and violet as the temperature decreases. By studying how body heat is distributed, thermal imaging can health professionals to
analyze body tissue and fluid to detect injury or disease.
Infrared light is used in night vision equipment, allowing the user to see in the dark. Two types of night vision both use IR: thermal
and image-intensifying. Thermal night vision allows the user to recognize people and objects by the heat pattern they emit.
Intensifiers amplify existing light including infrared to allow the user to see.
As a way to measure temperature, IR is used in many different types of applications. The military uses infrared sensors to locate
and track targets or to detect hidden land mines or arms caches. Sensors on satellites are used for environmental monitoring,
pinpointing areas of pollution, fire, or deforestation. Search and rescue operations use IR extensively to locate missing persons lost
in the forest or jungle, as well as in collapsed buildings or at the site of other disasters.
Many remote control devices in homes use infrared. These remotes use this type of light to carry signals between a remote control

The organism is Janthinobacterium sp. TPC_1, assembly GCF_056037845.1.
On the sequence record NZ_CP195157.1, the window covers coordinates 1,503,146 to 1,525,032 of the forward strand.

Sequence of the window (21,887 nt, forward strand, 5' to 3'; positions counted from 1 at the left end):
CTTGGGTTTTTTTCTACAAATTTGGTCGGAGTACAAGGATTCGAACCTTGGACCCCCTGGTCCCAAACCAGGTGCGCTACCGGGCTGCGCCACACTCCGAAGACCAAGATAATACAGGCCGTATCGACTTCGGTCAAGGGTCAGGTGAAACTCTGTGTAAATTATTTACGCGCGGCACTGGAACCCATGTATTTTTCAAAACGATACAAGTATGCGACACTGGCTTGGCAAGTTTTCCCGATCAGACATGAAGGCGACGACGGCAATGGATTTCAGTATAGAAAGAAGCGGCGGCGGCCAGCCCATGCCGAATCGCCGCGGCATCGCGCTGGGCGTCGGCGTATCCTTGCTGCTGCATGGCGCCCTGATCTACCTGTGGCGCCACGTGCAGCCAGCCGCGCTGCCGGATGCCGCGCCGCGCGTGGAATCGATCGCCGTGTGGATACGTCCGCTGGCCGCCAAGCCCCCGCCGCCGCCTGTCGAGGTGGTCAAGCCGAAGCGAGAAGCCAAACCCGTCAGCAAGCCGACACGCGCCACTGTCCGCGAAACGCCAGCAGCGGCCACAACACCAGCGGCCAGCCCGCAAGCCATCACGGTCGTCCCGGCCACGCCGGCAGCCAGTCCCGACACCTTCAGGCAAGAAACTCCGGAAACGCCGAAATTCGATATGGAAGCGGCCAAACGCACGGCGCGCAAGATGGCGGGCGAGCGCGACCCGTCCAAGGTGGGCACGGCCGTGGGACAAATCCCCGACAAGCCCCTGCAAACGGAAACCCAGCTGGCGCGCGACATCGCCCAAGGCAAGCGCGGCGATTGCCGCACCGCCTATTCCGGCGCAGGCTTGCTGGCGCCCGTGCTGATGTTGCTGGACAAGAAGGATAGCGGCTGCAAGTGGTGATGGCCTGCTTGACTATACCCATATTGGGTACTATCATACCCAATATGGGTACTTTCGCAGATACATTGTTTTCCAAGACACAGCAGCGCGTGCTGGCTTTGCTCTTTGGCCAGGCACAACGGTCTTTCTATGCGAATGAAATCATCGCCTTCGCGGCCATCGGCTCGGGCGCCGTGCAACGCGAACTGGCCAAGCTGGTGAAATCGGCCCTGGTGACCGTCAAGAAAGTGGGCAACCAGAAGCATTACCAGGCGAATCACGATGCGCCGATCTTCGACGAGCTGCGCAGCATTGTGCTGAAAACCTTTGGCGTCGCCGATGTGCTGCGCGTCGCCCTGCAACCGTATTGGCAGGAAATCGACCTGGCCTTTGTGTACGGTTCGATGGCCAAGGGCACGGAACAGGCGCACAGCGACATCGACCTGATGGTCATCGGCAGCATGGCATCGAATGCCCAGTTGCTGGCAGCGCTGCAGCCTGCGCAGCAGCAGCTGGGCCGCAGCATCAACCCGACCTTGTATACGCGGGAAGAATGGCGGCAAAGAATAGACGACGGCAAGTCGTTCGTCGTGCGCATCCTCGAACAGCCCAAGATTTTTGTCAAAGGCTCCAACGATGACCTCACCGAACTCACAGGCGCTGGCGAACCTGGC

transmitter and the device it's commanding. The transmitter sends out light in pulses, which are translated into binary codes that
have corresponding commands. The receiver is positioned on the front of the device, where it receives these pulses of light and
decodes them into binary data, which is understood by the microprocessor inside the apparatus.
Many different types of scientists use infrared in their work, from astronomers use it to learn more about galaxies light years away to
archaeologists who use it when studying ancient settlements. Infrared is being used to preserve, restore, and conserve valuable
historical and artistic works as well; the invisible details of ancient fragments and images painted under paintings are being brought